Hong Kong protests: Legislators resort to punches while discussing national anthem bill

WION Web Team
New Delhi, Delhi, India Published: May 18, 2020, 08.26 PM(IST)

Hong Kong protests: Legislators resort to punches while discussing national anthem bill Photograph:( Reuters )

Story highlights

The committee chair's position has been vacant since October. Pro-democracy lawmakers have been using delaying tactics to ensure that an appointment is not made.

Before the COVID-19 pandemic swept through Hong Kong. The city-state was up in arms against mainland china over a controversial extradition bill.

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As COVID-19 cases slow down to a trickle, these tensions are flaring up once again. This time over another controversial bill that seeks to criminalise any insults to the Chinese national anthem.

Also read: China always transparent about coronavirus, says President Xi during World Health Assembly video conference

Legislators in the Hong Kong assembly came to blows over this controversial bill. This is the second time this month that clashes have broken out between pro-China and pro-democracy lawmakers.

Some of the pro-democracy lawmakers were forcefully removed from the chamber by security guards. The scuffle broke out in the house committee which is tasked with reviewing bills before lawmakers vote on it.

The committee chair's position has been vacant since October. Pro-democracy lawmakers have been using delaying tactics to ensure that an appointment is not made.

On Monday however, pro-China legislators unilaterally appointed an official to lead the committee. This enraged the pro-democracy camp, which considers the move to be illegal.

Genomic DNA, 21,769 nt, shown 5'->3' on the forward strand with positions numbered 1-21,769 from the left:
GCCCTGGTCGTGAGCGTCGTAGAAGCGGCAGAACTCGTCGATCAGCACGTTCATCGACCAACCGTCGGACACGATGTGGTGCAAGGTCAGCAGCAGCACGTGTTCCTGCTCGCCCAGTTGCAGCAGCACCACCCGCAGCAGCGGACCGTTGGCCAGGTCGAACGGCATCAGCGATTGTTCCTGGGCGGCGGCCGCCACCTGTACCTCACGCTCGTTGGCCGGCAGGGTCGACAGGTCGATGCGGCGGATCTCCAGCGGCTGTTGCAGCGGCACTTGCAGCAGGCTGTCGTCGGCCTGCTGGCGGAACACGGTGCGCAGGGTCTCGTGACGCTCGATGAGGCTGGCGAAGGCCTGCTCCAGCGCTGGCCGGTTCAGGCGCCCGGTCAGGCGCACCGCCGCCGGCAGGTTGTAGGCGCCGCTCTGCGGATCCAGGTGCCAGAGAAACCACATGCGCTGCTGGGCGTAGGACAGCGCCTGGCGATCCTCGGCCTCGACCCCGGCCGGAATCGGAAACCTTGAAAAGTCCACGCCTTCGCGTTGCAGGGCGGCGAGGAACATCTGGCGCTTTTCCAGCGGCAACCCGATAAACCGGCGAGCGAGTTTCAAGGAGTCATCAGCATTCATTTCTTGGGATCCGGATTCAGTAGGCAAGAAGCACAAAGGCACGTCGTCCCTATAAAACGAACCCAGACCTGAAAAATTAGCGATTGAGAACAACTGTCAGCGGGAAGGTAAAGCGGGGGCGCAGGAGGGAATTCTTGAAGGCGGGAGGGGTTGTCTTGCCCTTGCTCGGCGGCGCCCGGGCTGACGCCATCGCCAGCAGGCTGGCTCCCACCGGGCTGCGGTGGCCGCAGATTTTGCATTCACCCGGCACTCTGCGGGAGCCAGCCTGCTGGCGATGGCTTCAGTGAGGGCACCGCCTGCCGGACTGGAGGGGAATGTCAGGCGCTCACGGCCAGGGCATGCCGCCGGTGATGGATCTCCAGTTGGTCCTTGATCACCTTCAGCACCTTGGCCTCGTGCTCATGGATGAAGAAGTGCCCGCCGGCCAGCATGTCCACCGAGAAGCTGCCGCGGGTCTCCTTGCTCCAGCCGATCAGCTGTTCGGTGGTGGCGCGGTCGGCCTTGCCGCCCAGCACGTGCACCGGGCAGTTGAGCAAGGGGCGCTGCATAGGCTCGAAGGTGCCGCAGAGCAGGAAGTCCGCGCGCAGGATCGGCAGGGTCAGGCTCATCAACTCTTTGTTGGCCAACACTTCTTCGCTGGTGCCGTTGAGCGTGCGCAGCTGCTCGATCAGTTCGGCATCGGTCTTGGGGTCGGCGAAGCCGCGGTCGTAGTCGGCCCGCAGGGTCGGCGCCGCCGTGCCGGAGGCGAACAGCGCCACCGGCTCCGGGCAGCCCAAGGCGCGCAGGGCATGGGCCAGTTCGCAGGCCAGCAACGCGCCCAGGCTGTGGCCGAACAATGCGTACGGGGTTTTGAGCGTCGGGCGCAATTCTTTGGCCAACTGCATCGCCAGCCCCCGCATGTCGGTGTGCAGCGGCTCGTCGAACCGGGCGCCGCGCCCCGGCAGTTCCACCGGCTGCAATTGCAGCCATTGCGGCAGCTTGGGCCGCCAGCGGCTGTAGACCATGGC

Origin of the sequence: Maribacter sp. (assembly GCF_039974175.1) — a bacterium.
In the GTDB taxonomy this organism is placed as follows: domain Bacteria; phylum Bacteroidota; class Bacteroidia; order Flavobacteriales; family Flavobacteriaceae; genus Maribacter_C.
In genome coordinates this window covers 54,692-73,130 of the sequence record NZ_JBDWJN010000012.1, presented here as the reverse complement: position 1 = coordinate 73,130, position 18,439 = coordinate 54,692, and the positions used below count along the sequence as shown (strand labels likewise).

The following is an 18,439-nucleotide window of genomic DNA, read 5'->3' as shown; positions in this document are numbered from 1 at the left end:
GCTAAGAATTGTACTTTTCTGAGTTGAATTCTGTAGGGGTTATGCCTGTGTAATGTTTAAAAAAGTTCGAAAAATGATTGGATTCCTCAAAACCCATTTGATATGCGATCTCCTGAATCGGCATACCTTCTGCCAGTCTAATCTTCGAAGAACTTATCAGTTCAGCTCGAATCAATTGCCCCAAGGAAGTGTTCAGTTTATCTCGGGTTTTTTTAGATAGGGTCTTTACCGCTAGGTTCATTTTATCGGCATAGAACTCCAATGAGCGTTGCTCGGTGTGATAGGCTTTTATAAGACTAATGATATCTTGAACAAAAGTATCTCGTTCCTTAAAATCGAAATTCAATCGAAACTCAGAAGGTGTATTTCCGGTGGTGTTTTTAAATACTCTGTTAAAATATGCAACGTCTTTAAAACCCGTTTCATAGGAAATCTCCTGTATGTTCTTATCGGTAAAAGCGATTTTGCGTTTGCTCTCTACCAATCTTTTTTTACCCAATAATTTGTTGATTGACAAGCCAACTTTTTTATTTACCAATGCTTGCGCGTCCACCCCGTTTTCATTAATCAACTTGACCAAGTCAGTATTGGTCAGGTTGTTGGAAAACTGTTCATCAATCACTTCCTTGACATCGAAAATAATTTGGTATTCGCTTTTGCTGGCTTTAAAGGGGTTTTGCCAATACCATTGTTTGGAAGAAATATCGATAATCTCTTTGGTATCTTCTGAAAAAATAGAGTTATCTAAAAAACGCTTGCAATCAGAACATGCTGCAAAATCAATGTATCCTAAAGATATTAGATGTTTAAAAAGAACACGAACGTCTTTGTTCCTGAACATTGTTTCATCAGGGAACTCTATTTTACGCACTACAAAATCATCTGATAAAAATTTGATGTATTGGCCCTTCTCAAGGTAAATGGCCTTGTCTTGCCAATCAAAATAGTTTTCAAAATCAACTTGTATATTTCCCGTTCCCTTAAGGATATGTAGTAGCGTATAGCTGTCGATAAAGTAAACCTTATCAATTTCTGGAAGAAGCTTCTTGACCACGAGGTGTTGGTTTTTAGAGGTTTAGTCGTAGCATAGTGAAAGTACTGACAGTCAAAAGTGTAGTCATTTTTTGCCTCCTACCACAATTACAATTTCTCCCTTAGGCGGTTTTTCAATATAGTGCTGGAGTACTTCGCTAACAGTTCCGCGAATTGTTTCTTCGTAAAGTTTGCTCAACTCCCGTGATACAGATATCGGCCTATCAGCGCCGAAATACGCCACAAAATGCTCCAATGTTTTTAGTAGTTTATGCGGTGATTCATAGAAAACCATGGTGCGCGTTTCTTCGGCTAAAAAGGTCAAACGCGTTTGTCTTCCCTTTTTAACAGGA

Some lawmakers tore up the assembly rulebook and threw it at pro-China officials. The bill is scheduled to have a second reading on May 27 in the Hong Kong legislature.

Protesters are calling for a city-wide demonstration on that day. Although Hong Kong participates as a separate entity in sporting events, they have the same national anthem as China.

Sporting fans have often booed at the Chinese national anthem inside stadiums. In response, Beijing passed a bill against insulting its national anthem.

But as per the agreement between mainland China and Hong Kong. All laws passed by the Chinese communist party will have to ratified by the hong kong legislature.

Hong Kong police have also charged 15 pro-democracy activists over their role in last year's protests. All 15 of them were arrested last summer as well. Some of them are former lawmakers.

Most of them were bailed out, but few of them used the opportunity to criticise the govt publicly in court.

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